Out and about…and glutenfree

Martina, university student with celiac disease, tells us how she lives without gluten when out and about

Read the introduction to our interview with Martina… and her smart approach against gluten in our previous post


Hi Martina, tell us a bit about the difficulties a person with celiac disease encounters when eating out?

Well…compared to 10 years ago, almost everyone now has heard of celiac disease, has an idea of what it means and the risks you can run into.

Yet it still happens that the problem of gluten cross contamination is taken lightly and I have been told in Restaurants not approved by the AIC (Italian Society for the Celiac Disease)  that they don’t assume the responsibility of guaranteeing no cross contamination, and that I had to make the decision if I wanted to take the risk.

I don’t let gluten control my life, but you need to keep in mind that you can feel unwell and remain aware of how sick you can get.

Unfortunately this can sometime affect a night out with friends

In what way?

If you go to a restaurant or pub with friends you can feel a burden. It happens and can hinder you from a psychological standpoint. It all depends on the company you are with, sometimes “friends” don’t understand our limitations and can misinterpret them thinking that we want to be the centre of attention and make the decisions for the group…

How to you face the issue of cross contamination?

I have never messed up voluntarily, I don’t compromise about it at all.

Where possible, I choose restaurants selected by the AIC. Otherwise I trust when people show a good understanding and preparation about the issue. I appreciate restaurants that use colour coded or marked plates to make them stand out. I feel very safe with this method.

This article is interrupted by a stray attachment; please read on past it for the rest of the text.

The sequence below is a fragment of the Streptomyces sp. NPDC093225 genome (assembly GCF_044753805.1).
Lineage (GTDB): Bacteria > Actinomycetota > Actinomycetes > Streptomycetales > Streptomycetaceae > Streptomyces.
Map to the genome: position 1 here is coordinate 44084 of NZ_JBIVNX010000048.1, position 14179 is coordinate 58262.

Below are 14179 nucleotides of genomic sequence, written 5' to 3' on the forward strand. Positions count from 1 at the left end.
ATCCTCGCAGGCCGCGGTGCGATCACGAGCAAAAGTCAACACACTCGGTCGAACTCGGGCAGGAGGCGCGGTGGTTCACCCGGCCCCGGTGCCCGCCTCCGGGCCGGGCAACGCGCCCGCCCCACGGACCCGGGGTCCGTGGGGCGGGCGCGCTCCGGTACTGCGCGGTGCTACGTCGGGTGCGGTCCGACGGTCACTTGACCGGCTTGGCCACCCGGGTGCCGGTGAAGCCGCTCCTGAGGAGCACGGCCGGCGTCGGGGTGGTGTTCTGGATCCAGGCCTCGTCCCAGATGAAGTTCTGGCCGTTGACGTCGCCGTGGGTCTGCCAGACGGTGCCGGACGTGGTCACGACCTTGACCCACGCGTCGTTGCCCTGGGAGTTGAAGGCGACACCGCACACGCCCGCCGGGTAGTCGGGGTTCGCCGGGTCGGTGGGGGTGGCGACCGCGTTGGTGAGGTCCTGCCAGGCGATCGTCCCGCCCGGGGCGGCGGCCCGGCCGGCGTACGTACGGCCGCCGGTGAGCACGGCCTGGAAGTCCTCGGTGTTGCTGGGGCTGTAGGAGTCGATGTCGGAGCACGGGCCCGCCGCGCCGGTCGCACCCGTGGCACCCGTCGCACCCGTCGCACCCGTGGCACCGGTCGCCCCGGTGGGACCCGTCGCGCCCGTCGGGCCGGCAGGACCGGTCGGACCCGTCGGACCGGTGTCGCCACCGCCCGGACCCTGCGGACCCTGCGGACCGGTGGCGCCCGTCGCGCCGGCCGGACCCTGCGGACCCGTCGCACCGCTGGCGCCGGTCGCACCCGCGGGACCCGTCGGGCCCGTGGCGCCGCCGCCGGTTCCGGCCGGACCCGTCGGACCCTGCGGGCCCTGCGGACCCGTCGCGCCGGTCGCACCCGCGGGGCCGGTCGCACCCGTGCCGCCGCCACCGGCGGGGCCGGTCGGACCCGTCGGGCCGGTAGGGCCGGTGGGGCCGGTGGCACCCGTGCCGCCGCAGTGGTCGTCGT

I believe that making the plate recognizable is very important; many people go in and out of a kitchen, not only the chefs and kitchen personnel but also the waiting staff can cross contaminate. The rush of the table service is a celiac’s worst enemy when eating out, sometimes you don’t feel taken seriously enough and I have been worried about the waiters mixing up plates.

It happened to me once that after asking three times for a dish to be checked, I was “poisoned” by a veal breaded cutlet that had been guaranteed to be gluten free. It wasn’t necessarily the waiters fault, but something went wrong in the kitchen, the plate wasn’t checked properly and when they noticed, I had already eaten half the dish.

I am not the only one this has happened  to, desserts or bread baskets are often mixed up. You have to be careful at all times and not shy away from asking for the food to be checked, more than once if necessary.

Knowledge, care and attention to detail have to be the forefront of the staff, especially considering the level of reaction a celiac can have to gluten cross-contamination. Even asymptomatic celiacs can suffer serious consequences to their body when exposed to gluten.

The word of mouth between celiacs is very important, after trying a new restaurant I let my “colleagues” know my findings and how I felt with the overall experience. Sharing recommendations has been so useful; it has helped me to avoid being ripped off!

I appreciate it when a restaurateur or manager comes over to ask my opinion after trying an appetizer or meal. I find it really important to thank who has been particularly attentive and met my needs in a professional manner, who knows, they might want use it as an incentive to join team AIC!

Report by Carlotta Corvi and Simone Eder with the kind participation of Martina Corvi